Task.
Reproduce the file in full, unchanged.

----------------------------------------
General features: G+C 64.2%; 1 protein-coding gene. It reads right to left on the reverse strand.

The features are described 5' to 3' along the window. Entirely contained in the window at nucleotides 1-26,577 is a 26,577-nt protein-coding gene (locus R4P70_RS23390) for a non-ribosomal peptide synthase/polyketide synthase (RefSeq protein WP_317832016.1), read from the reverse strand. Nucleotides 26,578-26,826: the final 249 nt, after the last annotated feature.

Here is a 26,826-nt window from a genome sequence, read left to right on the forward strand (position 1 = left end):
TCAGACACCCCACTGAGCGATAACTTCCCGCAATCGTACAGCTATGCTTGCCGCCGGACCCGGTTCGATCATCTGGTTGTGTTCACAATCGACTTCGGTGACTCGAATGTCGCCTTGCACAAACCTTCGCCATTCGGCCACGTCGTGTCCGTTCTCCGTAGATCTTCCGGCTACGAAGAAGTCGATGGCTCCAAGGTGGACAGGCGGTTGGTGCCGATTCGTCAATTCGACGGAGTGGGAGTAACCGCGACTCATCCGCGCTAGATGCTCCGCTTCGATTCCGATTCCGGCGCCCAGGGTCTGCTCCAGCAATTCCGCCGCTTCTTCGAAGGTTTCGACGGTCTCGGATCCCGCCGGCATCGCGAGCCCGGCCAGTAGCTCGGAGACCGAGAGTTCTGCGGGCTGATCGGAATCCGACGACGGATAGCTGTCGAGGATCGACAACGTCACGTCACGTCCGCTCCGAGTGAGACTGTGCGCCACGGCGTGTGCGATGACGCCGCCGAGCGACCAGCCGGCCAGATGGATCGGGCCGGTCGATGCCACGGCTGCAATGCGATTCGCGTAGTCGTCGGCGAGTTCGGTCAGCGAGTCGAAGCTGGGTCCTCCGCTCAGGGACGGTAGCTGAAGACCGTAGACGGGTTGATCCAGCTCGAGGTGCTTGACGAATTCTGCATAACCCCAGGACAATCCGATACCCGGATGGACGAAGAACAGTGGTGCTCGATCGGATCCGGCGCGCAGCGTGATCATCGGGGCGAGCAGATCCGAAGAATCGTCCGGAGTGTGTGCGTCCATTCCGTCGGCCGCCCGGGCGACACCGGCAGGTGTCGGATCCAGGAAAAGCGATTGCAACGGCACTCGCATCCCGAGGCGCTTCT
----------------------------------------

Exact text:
General features: G+C 64.2%; 1 protein-coding gene. It reads right to left on the reverse strand.

The features are described 5' to 3' along the window. Entirely contained in the window at nucleotides 1-26,577 is a 26,577-nt protein-coding gene (locus R4P70_RS23390) for a non-ribosomal peptide synthase/polyketide synthase (RefSeq protein WP_317832016.1), read from the reverse strand. Nucleotides 26,578-26,826: the final 249 nt, after the last annotated feature.

Here is a 26,826-nt window from a genome sequence, read left to right on the forward strand (position 1 = left end):
TCAGACACCCCACTGAGCGATAACTTCCCGCAATCGTACAGCTATGCTTGCCGCCGGACCCGGTTCGATCATCTGGTTGTGTTCACAATCGACTTCGGTGACTCGAATGTCGCCTTGCACAAACCTTCGCCATTCGGCCACGTCGTGTCCGTTCTCCGTAGATCTTCCGGCTACGAAGAAGTCGATGGCTCCAAGGTGGACAGGCGGTTGGTGCCGATTCGTCAATTCGACGGAGTGGGAGTAACCGCGACTCATCCGCGCTAGATGCTCCGCTTCGATTCCGATTCCGGCGCCCAGGGTCTGCTCCAGCAATTCCGCCGCTTCTTCGAAGGTTTCGACGGTCTCGGATCCCGCCGGCATCGCGAGCCCGGCCAGTAGCTCGGAGACCGAGAGTTCTGCGGGCTGATCGGAATCCGACGACGGATAGCTGTCGAGGATCGACAACGTCACGTCACGTCCGCTCCGAGTGAGACTGTGCGCCACGGCGTGTGCGATGACGCCGCCGAGCGACCAGCCGGCCAGATGGATCGGGCCGGTCGATGCCACGGCTGCAATGCGATTCGCGTAGTCGTCGGCGAGTTCGGTCAGCGAGTCGAAGCTGGGTCCTCCGCTCAGGGACGGTAGCTGAAGACCGTAGACGGGTTGATCCAGCTCGAGGTGCTTGACGAATTCTGCATAACCCCAGGACAATCCGATACCCGGATGGACGAAGAACAGTGGTGCTCGATCGGATCCGGCGCGCAGCGTGATCATCGGGGCGAGCAGATCCGAAGAATCGTCCGGAGTGTGTGCGTCCATTCCGTCGGCCGCCCGGGCGACACCGGCAGGTGTCGGATCCAGGAAAAGCGATTGCAACGGCACTCGCATCCCGAGGCGCTTCT